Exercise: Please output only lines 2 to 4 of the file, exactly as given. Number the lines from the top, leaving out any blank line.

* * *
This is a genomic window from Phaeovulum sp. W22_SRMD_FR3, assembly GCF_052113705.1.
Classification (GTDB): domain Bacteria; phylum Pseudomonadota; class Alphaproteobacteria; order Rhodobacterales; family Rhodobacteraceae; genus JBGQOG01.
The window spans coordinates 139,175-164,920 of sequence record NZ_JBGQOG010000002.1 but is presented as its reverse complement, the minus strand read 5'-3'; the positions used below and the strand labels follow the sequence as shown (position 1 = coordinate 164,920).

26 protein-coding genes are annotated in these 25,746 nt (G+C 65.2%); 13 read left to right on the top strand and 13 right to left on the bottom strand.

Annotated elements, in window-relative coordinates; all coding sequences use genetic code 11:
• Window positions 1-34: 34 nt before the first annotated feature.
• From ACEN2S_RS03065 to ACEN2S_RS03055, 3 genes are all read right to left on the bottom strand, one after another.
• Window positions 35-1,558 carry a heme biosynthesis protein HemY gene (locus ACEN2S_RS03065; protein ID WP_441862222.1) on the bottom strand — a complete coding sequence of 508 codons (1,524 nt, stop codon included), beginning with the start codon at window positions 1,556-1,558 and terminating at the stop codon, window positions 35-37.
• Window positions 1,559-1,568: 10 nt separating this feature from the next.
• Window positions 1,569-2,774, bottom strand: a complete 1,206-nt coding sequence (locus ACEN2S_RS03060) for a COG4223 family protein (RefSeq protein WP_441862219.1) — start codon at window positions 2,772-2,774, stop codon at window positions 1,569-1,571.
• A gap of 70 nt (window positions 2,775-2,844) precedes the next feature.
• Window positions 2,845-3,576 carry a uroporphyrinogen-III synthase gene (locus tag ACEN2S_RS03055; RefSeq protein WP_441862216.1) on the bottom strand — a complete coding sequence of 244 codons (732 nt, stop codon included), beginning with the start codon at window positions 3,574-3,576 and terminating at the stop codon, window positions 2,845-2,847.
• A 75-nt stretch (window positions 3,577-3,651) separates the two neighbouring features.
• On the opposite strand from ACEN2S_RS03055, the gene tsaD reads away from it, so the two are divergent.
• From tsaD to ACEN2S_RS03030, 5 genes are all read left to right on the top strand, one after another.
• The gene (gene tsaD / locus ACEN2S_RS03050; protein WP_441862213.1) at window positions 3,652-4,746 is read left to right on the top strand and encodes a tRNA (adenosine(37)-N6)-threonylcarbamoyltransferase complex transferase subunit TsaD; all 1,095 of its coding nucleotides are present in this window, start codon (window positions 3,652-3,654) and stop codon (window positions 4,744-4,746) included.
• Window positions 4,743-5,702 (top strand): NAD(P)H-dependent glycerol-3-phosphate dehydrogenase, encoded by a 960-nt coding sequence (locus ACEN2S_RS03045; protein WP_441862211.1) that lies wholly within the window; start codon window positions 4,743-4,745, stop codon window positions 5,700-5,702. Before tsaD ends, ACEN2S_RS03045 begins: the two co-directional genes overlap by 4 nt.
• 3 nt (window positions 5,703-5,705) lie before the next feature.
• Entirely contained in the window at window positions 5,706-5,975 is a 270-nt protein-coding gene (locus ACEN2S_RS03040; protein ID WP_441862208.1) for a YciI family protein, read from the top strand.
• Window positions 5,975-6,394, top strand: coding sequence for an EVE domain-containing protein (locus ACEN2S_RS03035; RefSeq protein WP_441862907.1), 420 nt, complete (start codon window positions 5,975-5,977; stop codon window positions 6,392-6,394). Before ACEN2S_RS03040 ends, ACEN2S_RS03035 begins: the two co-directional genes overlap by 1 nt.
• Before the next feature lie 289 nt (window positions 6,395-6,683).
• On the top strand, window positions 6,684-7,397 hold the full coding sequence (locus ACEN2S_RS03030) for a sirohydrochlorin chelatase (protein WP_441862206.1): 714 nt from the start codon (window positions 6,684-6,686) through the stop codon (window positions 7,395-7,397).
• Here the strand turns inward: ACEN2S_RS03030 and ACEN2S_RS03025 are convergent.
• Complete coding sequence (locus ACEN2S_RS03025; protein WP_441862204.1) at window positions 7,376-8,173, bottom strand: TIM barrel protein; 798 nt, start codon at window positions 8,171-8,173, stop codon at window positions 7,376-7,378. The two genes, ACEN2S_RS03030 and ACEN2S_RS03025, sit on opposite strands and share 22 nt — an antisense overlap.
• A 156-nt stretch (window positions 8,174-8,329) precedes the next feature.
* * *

Classification (GTDB): domain Bacteria; phylum Pseudomonadota; class Alphaproteobacteria; order Rhodobacterales; family Rhodobacteraceae; genus JBGQOG01.
The window spans coordinates 139,175-164,920 of sequence record NZ_JBGQOG010000002.1 but is presented as its reverse complement, the minus strand read 5'-3'; the positions used below and the strand labels follow the sequence as shown (position 1 = coordinate 164,920).

26 protein-coding genes are annotated in these 25,746 nt (G+C 65.2%); 13 read left to right on the top strand and 13 right to left on the bottom strand.